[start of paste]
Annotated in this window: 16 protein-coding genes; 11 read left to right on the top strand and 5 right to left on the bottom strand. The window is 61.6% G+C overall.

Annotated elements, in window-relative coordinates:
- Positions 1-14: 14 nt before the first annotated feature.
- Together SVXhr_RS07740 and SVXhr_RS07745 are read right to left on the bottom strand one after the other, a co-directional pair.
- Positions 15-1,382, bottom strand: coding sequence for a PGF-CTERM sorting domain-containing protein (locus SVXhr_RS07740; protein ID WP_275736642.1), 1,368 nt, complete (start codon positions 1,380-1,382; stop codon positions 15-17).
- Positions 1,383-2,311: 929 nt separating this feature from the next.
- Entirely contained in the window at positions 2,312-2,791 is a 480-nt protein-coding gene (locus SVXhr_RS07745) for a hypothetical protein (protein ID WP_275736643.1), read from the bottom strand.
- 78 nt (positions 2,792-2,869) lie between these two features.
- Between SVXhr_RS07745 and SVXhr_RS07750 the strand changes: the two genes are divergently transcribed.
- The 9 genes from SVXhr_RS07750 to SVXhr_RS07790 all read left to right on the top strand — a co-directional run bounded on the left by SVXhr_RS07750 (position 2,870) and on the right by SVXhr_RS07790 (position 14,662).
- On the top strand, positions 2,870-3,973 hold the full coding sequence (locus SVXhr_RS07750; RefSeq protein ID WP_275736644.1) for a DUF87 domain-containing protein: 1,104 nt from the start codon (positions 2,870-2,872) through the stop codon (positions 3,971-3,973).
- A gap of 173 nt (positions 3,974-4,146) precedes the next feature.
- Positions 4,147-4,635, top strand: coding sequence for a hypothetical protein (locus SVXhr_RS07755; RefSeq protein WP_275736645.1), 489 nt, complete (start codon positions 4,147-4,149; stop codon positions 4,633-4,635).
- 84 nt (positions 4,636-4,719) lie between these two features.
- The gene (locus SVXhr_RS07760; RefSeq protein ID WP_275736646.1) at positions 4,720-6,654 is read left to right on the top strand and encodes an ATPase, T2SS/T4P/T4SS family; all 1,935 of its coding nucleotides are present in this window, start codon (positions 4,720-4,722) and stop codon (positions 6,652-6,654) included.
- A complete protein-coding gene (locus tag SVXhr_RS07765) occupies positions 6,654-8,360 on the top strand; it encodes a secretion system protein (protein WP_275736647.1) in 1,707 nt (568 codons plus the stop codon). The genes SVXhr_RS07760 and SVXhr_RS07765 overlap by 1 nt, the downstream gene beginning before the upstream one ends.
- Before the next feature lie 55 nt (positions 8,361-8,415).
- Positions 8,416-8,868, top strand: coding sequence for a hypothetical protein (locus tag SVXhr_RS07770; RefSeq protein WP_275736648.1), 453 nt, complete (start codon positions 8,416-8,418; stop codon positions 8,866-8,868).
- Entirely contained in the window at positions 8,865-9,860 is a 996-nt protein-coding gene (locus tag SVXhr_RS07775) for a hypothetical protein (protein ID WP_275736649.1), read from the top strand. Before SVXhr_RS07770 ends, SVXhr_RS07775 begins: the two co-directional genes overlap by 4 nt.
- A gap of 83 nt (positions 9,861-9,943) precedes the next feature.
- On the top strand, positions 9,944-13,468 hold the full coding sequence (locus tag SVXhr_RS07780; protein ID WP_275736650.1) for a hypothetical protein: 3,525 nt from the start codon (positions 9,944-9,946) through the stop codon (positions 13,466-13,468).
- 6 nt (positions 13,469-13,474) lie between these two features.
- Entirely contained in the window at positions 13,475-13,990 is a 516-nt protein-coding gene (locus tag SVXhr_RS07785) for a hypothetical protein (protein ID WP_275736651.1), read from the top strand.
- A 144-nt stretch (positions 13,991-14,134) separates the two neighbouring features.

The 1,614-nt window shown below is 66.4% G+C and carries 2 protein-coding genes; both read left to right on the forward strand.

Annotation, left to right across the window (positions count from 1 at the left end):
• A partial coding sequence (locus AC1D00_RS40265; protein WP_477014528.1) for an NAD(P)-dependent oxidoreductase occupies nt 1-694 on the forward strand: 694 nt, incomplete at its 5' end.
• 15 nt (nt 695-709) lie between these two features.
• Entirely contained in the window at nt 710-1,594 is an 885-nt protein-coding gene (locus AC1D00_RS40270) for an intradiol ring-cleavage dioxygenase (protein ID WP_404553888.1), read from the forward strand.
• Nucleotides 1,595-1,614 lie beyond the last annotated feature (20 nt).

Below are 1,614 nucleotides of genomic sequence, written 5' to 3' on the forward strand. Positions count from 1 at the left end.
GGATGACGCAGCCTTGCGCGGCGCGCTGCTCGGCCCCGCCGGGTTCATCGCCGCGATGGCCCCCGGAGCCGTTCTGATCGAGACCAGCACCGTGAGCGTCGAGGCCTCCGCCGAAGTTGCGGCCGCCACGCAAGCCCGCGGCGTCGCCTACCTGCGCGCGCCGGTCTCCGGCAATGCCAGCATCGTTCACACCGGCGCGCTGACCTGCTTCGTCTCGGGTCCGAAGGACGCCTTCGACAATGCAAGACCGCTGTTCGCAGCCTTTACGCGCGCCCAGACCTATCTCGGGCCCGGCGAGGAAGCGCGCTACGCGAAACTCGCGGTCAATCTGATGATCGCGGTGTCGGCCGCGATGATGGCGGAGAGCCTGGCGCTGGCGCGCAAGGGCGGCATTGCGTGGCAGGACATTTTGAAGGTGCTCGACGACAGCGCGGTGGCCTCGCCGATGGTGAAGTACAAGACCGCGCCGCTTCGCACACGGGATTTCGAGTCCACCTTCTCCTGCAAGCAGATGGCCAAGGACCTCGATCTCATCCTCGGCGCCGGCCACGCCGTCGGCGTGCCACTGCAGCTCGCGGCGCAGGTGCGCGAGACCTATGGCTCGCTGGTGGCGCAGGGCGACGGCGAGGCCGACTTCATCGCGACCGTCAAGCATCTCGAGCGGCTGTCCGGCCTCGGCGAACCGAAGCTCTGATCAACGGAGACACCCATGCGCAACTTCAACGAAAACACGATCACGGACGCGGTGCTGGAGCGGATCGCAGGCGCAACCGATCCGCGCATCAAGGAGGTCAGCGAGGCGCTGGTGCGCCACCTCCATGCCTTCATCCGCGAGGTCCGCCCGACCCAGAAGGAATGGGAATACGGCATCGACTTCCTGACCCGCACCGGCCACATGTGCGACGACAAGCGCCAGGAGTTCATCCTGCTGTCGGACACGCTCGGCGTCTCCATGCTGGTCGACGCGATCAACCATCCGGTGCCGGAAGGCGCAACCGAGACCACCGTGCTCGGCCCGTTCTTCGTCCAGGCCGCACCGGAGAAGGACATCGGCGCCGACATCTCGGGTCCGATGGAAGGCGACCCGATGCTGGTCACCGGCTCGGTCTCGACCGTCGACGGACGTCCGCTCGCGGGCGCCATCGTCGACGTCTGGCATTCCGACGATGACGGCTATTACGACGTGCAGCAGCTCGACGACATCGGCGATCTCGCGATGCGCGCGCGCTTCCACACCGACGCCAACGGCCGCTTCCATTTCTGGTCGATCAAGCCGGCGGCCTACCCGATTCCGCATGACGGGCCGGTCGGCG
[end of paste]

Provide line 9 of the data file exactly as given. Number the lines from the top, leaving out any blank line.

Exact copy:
- Between SVXhr_RS07745 and SVXhr_RS07750 the strand changes: the two genes are divergently transcribed.